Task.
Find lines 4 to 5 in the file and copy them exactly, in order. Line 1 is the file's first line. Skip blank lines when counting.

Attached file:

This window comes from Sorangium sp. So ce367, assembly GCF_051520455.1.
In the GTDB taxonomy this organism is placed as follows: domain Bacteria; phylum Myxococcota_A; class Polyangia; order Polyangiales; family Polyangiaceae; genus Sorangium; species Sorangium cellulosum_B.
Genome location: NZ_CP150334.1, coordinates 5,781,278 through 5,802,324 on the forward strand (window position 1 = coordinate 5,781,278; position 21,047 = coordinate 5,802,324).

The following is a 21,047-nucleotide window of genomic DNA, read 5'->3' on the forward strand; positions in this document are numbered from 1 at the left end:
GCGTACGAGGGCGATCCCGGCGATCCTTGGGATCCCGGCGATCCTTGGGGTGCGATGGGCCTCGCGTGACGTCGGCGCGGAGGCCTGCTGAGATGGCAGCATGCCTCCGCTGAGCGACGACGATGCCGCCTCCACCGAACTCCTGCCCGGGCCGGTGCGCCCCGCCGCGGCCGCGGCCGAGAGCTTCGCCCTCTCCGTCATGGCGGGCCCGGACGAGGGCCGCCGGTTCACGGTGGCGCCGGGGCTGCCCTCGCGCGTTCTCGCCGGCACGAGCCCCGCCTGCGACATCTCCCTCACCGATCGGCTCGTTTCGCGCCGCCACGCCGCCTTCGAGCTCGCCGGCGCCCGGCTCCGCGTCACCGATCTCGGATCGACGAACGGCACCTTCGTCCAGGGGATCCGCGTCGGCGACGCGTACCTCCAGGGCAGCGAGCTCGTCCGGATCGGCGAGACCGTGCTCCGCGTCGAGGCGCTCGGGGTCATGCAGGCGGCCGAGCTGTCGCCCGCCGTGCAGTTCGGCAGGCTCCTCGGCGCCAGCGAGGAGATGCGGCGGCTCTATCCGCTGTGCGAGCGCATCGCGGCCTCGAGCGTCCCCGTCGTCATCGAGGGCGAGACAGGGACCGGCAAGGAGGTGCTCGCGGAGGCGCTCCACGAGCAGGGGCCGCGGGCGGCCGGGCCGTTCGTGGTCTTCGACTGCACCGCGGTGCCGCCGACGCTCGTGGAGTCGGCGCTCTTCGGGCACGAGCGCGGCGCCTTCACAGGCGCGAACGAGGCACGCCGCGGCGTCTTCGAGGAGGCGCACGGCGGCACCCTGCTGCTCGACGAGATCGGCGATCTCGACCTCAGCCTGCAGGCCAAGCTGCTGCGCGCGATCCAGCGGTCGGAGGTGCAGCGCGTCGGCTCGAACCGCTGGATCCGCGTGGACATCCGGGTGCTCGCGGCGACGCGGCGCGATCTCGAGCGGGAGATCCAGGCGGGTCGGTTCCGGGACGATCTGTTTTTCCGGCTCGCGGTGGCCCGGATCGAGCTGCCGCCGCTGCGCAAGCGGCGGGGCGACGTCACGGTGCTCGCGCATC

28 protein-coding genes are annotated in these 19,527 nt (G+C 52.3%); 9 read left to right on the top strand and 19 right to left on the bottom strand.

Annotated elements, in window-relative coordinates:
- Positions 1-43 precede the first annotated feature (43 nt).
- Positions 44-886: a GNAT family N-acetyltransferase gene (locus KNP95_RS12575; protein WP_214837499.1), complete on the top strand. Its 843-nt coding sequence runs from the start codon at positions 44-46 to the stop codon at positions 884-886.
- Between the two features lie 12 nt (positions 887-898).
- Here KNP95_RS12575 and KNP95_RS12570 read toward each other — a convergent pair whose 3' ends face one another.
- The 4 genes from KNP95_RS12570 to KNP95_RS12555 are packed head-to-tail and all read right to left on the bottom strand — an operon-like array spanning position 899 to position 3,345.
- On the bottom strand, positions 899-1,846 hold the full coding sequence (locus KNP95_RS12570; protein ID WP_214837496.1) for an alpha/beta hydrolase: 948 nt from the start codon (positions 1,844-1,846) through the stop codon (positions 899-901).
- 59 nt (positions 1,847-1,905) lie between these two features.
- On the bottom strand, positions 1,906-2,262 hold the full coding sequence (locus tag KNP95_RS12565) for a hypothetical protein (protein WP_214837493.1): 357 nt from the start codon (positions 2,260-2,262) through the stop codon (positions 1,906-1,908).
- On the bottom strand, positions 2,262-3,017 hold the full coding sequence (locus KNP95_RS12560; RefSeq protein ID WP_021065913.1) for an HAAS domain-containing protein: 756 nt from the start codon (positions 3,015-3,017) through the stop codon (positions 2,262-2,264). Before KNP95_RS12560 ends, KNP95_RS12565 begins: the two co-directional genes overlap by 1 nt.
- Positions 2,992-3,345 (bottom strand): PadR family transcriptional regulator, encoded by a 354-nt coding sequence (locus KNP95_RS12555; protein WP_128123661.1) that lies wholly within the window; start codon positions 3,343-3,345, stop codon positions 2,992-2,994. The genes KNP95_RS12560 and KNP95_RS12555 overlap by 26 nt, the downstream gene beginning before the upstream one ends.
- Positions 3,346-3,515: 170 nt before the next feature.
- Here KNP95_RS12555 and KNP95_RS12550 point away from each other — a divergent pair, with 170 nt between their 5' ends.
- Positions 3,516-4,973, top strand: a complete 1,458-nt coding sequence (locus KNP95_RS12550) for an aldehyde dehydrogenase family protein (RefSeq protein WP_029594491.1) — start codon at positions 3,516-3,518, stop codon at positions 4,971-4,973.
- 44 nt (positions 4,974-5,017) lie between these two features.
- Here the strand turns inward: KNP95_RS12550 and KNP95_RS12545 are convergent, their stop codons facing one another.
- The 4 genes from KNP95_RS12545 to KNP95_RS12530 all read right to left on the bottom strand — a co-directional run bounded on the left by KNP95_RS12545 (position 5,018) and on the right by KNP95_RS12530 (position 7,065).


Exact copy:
The following is a 21,047-nucleotide window of genomic DNA, read 5'->3' on the forward strand; positions in this document are numbered from 1 at the left end:
GCGTACGAGGGCGATCCCGGCGATCCTTGGGATCCCGGCGATCCTTGGGGTGCGATGGGCCTCGCGTGACGTCGGCGCGGAGGCCTGCTGAGATGGCAGCATGCCTCCGCTGAGCGACGACGATGCCGCCTCCACCGAACTCCTGCCCGGGCCGGTGCGCCCCGCCGCGGCCGCGGCCGAGAGCTTCGCCCTCTCCGTCATGGCGGGCCCGGACGAGGGCCGCCGGTTCACGGTGGCGCCGGGGCTGCCCTCGCGCGTTCTCGCCGGCACGAGCCCCGCCTGCGACATCTCCCTCACCGATCGGCTCGTTTCGCGCCGCCACGCCGCCTTCGAGCTCGCCGGCGCCCGGCTCCGCGTCACCGATCTCGGATCGACGAACGGCACCTTCGTCCAGGGGATCCGCGTCGGCGACGCGTACCTCCAGGGCAGCGAGCTCGTCCGGATCGGCGAGACCGTGCTCCGCGTCGAGGCGCTCGGGGTCATGCAGGCGGCCGAGCTGTCGCCCGCCGTGCAGTTCGGCAGGCTCCTCGGCGCCAGCGAGGAGATGCGGCGGCTCTATCCGCTGTGCGAGCGCATCGCGGCCTCGAGCGTCCCCGTCGTCATCGAGGGCGAGACAGGGACCGGCAAGGAGGTGCTCGCGGAGGCGCTCCACGAGCAGGGGCCGCGGGCGGCCGGGCCGTTCGTGGTCTTCGACTGCACCGCGGTGCCGCCGACGCTCGTGGAGTCGGCGCTCTTCGGGCACGAGCGCGGCGCCTTCACAGGCGCGAACGAGGCACGCCGCGGCGTCTTCGAGGAGGCGCACGGCGGCACCCTGCTGCTCGACGAGATCGGCGATCTCGACCTCAGCCTGCAGGCCAAGCTGCTGCGCGCGATCCAGCGGTCGGAGGTGCAGCGCGTCGGCTCGAACCGCTGGATCCGCGTGGACATCCGGGTGCTCGCGGCGACGCGGCGCGATCTCGAGCGGGAGATCCAGGCGGGTCGGTTCCGGGACGATCTGTTTTTCCGGCTCGCGGTGGCCCGGATCGAGCTGCCGCCGCTGCGCAAGCGGCGGGGCGACGTCACGGTGCTCGCGCATC